Before I go into specifying some of the barriers in my community both visible and invisible that are surmounting every other positive change if any, I think it is pertinent to shed some light on the very basic and the simmering problem of my place. Kashmir, a Muslim majority State, is a disputed territory between India and Pakistan. The problem was born in 1947 when it acceded to India on certain conditions. Both the countries have fought 3 wars to claim Kashmir. But, half of the Kashmir is under Pakistan and is known as Pakistan administered Kashmir (PaK). The disputed part of Kashmir is under India called, Indian controlled Kashmir (ICK). In ICK, majority of people are demanding right to self determination or freedom from the Indian rule and witnessed eruption of armed rebellion in 1989. But with the latest surge of violence in the summer of 2010, which left more than 110 civilians dead, the mental health needs in the valley had further mounted, especially among the women folk who are the most sensitive lot to suffer from all corners without any rehabilitation. During the continuous three summers of unrest, it was found that not victims alone but their family members too were angry and frustrated over the clampdown and thus showing signs of mental disorder. There is a dire need to de-stress people from what they have witnessed. There should be a method to enhance the patient’s own natural coping strategies after suffering a traumatic event through self-healing process. The mental health problems must be urgently addressed through a strong community-based mental health system as the impact on the physical and mental health and socio-economic functioning is alarming due to the ongoing conflict. There is a need to increase public awareness about mental health issues in the valley. Be it through use of social media, online audio/video commentary about the prevailing health problems in Kashmir. Through Pulsewire, some mechanism can be carved out to reach out to the people who are most affected by the violence. We can try out all the new ideas to adapt to the changing circumstances and reach people in hospitals and homes to work directly or indirectly with people or organisations who are already working in the field. We can make an online referendum to know the opinion of the people on the Kashmir’s solution. The help of the various organisations like UN and other bodies who matter can be sought to press for the resolution of the long-pending Kashmir problem. A major part of the funding can be drawn from donations from the general public around the world and other funding agencies to give freedom to respond to the needs very fast. The failure of the Ministry of Health in Kashmir to implement its own National Mental Health Programme (NMHP) in Kashmir continues to suffer as there are not many psychiatric facilities and services provided by the government. We can advocate through our community for the proper implementation of the policies. ...ENDS................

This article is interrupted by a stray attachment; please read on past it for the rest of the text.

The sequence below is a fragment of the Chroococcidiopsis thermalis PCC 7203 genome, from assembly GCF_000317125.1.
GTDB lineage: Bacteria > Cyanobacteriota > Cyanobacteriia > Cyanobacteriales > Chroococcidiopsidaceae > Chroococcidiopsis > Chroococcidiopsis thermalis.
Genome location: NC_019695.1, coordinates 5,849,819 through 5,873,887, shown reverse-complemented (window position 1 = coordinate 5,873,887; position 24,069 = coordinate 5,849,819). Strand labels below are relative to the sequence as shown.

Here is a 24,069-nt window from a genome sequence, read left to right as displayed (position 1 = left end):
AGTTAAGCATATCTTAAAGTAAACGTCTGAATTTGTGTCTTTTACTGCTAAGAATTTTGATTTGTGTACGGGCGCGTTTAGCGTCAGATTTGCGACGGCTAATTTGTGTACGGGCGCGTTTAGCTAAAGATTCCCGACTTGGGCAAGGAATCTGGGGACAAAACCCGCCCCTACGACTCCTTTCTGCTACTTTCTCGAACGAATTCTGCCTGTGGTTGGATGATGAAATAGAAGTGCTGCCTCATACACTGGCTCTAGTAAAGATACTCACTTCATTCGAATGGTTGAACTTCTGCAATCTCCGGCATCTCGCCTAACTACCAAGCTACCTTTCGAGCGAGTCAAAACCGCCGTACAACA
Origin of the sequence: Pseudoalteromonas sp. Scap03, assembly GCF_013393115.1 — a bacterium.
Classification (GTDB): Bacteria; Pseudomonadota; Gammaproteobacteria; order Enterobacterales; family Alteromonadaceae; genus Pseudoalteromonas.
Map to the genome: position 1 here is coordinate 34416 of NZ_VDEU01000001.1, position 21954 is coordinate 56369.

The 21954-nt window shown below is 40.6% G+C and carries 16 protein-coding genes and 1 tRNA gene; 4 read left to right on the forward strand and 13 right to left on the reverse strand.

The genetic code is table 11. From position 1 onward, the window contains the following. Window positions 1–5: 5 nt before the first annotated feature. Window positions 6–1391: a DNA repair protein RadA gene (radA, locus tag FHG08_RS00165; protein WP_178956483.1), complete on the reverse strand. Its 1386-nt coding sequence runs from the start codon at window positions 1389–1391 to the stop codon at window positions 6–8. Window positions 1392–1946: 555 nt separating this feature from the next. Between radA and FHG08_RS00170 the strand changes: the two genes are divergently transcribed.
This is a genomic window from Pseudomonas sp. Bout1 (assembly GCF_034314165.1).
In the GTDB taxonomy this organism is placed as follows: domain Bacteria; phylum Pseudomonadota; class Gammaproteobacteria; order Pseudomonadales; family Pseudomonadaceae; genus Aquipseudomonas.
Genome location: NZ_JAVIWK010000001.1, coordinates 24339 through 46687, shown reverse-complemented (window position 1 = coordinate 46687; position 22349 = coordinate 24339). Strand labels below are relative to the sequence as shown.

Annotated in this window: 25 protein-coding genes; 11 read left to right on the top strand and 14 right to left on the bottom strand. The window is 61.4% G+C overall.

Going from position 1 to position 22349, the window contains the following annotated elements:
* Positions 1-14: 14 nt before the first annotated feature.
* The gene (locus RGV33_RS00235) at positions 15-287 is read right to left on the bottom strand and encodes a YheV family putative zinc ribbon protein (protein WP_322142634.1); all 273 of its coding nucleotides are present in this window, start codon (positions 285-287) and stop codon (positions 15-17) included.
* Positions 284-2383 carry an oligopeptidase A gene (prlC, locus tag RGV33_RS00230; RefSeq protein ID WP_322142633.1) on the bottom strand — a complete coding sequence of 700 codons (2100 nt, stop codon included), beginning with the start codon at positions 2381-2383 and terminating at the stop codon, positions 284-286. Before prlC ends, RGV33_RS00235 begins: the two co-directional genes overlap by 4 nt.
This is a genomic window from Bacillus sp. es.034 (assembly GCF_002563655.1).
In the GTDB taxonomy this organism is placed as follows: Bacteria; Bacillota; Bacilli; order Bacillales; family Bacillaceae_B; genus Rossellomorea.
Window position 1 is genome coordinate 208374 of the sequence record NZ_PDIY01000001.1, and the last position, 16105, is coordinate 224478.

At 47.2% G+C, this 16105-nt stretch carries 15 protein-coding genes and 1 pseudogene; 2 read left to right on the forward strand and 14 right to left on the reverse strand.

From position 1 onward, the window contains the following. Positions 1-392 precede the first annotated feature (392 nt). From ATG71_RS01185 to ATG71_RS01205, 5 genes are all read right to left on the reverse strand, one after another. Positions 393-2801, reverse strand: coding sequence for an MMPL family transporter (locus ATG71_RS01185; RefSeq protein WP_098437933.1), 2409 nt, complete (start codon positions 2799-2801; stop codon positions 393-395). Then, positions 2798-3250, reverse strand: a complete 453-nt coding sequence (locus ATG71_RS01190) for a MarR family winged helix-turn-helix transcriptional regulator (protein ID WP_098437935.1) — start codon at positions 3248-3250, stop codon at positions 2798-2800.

Take action! This post was submitted in response to Voices of Our Future Application: Challenges and Solutions to Creating Change.